The famous cobblestoned streets in Rome might soon be replaced with asphalt. Virginia Raggi, the mayor of Rome announced that the city will replace cobblestones on about 70 of its busiest streets with smooth asphalt, reports Travel + Leisure.
The cobble stones have been infamous for being difficult to navigate on foot because they get extremely slippery when wet. Over time, they’ve also loosened with the pressure of automobiles. This has caused quite a few minor accidents involving cyclists. However, the trademark stones won’t completely vanish from the city.
Cobblestones in Rome to be re-laid on smaller streets
The old stones will be removed and then re-laid on smaller streets that only pedestrians use. 118 streets will welcome the recycled cobblestones. “For every cobblestone that we remove from one road, we will be re-laying them in another,” said Roberto Botta, a member Rome’s City Council.
Construction work will begin later this year. Motorists driving through the streets of Rome might face heavy traffic around the areas where construction work will take place.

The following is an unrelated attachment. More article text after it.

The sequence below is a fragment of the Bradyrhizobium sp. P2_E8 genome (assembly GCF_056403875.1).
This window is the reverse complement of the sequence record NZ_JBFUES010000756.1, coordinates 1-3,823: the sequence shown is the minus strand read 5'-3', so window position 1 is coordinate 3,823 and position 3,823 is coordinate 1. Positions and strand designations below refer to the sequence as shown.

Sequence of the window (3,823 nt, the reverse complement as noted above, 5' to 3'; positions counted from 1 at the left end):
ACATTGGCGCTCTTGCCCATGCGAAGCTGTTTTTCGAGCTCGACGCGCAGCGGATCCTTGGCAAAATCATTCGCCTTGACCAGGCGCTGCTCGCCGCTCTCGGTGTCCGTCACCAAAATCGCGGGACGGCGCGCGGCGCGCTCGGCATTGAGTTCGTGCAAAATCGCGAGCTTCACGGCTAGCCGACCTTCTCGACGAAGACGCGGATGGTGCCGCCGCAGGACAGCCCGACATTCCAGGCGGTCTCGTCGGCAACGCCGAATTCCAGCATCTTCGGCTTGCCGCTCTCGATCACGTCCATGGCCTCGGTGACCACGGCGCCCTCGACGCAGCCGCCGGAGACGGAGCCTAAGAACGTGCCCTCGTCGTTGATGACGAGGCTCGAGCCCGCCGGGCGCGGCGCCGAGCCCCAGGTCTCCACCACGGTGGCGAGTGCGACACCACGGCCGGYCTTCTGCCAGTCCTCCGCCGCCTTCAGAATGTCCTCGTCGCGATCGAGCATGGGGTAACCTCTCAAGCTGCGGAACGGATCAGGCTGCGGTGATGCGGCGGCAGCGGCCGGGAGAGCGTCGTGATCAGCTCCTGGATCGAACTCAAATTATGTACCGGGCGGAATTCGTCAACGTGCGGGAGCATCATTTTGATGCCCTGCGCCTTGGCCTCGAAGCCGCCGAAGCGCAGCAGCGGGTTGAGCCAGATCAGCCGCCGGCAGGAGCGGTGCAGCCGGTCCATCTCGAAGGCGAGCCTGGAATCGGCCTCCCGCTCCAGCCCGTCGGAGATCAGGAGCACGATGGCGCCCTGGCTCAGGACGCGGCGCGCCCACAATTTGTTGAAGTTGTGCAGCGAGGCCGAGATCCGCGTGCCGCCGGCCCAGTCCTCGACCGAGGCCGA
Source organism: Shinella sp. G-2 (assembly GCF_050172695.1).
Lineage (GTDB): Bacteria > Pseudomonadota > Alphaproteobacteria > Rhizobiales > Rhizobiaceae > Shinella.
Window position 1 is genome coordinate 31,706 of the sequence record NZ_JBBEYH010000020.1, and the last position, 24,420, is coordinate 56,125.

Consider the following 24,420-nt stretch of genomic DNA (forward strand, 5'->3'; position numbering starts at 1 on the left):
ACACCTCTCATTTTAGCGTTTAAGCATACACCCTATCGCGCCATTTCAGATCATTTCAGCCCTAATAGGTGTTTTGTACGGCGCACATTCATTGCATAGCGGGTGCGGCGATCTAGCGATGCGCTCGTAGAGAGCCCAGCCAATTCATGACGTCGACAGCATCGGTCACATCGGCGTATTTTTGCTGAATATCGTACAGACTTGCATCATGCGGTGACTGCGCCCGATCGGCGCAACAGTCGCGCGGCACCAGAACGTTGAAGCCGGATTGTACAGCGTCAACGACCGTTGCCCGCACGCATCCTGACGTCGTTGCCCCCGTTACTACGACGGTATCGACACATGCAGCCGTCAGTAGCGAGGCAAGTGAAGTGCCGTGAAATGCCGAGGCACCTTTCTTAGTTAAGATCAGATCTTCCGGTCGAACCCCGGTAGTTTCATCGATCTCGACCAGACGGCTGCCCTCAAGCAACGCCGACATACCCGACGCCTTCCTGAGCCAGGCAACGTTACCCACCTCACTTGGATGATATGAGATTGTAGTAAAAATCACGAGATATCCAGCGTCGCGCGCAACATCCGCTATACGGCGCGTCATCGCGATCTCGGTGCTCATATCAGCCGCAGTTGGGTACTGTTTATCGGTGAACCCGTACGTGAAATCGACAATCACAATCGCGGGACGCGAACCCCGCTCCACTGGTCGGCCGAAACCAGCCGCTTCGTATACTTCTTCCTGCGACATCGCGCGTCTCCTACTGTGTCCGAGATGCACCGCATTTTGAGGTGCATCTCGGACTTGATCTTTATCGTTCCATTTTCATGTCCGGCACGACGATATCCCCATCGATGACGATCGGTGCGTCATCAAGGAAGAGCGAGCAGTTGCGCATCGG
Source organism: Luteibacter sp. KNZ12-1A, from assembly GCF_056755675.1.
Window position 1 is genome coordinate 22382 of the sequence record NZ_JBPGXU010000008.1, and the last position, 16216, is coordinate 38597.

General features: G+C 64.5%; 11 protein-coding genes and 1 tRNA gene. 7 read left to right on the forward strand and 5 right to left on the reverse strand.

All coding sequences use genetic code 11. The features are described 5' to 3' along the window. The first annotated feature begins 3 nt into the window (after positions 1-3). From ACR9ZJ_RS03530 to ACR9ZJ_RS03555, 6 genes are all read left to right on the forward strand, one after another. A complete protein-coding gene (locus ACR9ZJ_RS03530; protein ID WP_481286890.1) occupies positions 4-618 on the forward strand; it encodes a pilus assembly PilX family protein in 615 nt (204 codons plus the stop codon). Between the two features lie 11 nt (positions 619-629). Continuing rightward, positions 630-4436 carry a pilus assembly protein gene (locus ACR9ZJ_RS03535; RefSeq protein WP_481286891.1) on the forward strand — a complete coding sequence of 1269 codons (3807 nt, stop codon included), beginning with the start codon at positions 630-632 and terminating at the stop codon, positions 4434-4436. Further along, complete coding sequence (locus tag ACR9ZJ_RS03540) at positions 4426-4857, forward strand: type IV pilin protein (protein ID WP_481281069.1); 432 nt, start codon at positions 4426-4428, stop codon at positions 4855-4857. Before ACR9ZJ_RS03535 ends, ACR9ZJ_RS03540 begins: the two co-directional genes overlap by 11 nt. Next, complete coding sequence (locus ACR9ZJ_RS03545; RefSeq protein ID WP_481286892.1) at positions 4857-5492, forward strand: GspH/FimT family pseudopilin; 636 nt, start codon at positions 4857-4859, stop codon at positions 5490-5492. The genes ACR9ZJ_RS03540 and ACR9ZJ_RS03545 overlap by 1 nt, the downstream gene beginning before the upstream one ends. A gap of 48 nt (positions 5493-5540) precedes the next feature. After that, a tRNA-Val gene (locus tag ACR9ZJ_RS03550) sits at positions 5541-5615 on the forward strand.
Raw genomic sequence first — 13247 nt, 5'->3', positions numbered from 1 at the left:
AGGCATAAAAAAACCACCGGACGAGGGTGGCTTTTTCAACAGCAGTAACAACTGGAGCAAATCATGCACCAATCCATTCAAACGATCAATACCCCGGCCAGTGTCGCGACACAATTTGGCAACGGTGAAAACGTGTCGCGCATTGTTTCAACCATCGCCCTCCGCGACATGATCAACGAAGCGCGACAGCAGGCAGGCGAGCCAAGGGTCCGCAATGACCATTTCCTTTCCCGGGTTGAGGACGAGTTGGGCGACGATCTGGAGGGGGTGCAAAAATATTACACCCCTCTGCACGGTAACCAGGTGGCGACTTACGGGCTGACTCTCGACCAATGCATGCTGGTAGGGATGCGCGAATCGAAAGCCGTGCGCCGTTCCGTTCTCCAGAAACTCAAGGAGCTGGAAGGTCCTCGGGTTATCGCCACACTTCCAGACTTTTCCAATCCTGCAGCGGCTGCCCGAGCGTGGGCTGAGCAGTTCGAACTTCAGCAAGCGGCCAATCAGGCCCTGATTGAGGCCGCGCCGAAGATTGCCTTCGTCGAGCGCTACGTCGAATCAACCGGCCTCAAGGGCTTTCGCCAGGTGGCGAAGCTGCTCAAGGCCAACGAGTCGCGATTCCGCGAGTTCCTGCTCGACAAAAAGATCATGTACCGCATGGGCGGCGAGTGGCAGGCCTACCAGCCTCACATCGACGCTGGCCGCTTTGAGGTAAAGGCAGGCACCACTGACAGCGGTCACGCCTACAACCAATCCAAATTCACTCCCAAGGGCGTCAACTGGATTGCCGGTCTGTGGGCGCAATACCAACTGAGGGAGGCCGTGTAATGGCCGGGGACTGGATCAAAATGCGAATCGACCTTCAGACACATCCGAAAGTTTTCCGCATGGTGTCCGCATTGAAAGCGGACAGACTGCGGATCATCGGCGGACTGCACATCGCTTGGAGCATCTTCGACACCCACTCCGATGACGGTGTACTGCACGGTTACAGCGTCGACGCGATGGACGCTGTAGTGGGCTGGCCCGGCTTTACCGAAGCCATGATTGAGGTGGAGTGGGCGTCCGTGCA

History of cobblestoned streets in Rome
The cobblestones in Rome are called “sampietrini,” which means “little St. Peters.” They were named after the square where the stones were first set in the 16th century. All of the rock that makes these stones are sourced from the volcanic soil of the nearby Alban Hills.
The stones are famously linked to Roman history. In the 60s, during protests, they were the Italians’ preferred weapon and became symbolic for the working class. In fact, their fame has made some tourists wrongly remove them from the street and take them home as souvenirs.
A couple of years ago, a traveller even mailed back a stone they had stolen on vacation. The guilty traveller returned the stone with a message that read, “Please find enclosed a cobble from one of your cobbled roads.”